The Carnivorous Plant FAQ v. 12

Q: What is all this about "anthocyanin-free plants"?

A: Ah, you must have been talking to fans of Darlingtonia or Sarracenia!

The red pigmentation in many carnivorous plants is due to the pigment called anthocyanin. Every now and then, a mutant form of a carnivorous plant develops which lacks anthocyanin. These plants have an electric green look to them. They are referred to as being "anthocyanin-free," or informally "antho-free."

Anthocyanin-free clones of most Darlingtonia and Sarracenia species have been discovered. Two have been given Latin names (S. purpurea subsp. purpurea f. heterophylla, S. rosea f. luteola), and two have been given cultivar names (Darlingtonia californica 'Othello', and S. psittacina 'Green Rosette').

Such plants are considered extremely collectable because they are so rare, with unfortunate consequences. For example, until recently an anthocyanin-free form of Sarracenia jonesii existed in the wild, but poachers collected every plant so it no longer occurs in the wild. Pig-faced poachers. Having learned from this lesson, those field workers who discover such rarities are usually very quiet about where the plants came from, and even do not like to disclose the information to trustworthy people. Can you blame them?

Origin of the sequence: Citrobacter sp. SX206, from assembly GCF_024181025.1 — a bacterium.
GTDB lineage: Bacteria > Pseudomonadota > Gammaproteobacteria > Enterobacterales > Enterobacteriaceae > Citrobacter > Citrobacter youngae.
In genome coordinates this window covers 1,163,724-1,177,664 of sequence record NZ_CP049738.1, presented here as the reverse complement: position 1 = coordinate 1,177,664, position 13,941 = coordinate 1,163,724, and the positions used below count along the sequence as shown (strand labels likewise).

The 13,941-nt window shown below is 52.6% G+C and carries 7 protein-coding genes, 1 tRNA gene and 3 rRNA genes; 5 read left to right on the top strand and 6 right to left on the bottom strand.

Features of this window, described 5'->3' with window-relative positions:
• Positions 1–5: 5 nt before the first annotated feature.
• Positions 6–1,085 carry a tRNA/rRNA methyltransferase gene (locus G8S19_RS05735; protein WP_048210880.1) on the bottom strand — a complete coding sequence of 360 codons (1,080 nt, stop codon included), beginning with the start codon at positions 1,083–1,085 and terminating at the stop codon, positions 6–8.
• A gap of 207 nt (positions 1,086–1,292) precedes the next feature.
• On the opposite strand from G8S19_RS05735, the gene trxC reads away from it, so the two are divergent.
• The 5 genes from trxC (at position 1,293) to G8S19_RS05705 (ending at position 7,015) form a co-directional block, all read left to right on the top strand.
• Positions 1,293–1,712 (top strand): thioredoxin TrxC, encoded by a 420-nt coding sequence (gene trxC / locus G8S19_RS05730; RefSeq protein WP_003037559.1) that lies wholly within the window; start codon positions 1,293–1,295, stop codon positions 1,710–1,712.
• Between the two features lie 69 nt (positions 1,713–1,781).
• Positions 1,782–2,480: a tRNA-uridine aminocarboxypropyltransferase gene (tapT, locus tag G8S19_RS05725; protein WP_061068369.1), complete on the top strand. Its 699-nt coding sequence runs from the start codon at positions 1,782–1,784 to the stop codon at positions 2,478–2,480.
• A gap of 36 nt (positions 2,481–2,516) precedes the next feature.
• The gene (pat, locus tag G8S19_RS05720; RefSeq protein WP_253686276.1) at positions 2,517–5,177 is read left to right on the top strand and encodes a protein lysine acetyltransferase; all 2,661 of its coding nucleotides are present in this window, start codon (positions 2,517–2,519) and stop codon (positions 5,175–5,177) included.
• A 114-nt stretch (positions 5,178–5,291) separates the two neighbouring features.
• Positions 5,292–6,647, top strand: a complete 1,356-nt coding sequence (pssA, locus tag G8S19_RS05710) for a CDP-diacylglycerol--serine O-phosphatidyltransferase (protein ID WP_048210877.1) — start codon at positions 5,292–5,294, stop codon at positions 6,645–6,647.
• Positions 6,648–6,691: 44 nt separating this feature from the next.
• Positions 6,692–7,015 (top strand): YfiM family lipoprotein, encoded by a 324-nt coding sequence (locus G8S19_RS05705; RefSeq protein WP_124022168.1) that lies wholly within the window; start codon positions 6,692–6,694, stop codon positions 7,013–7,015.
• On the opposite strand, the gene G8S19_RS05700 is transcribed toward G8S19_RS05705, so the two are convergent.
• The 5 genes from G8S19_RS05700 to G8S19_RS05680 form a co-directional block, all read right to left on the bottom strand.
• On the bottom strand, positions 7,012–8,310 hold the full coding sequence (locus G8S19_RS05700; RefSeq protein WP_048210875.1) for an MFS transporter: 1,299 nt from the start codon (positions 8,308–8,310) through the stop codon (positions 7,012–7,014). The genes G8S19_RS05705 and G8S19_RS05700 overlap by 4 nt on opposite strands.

A few words regarding Darlingtonia californica 'Othello'. I found a population of this plant---in fact the only population---and by working with the property owners, not only has the site (probably) been protected, but seed has been legally collected and distributed among carnivorous plant collectors two separate times. However, I don't regularly have seed of this plant because it is difficult to generate. So don't ask. Check the carnivorous plant seedbanks. I last distributed seed in the autumn of 2006.

There are anthocyanin-free individuals of other carnivorous plants. I believe that the cultivar Utricularia 'Lavinia Whateley' and the Dionaea 'Justina Davis' may be anthocyanin-free.

Page citations: Meyers-Rice, B.A. 1997, Schnell, D.E. 2002a; personal observations; reader contributions.

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Revised: 2018
©Barry Rice, 2018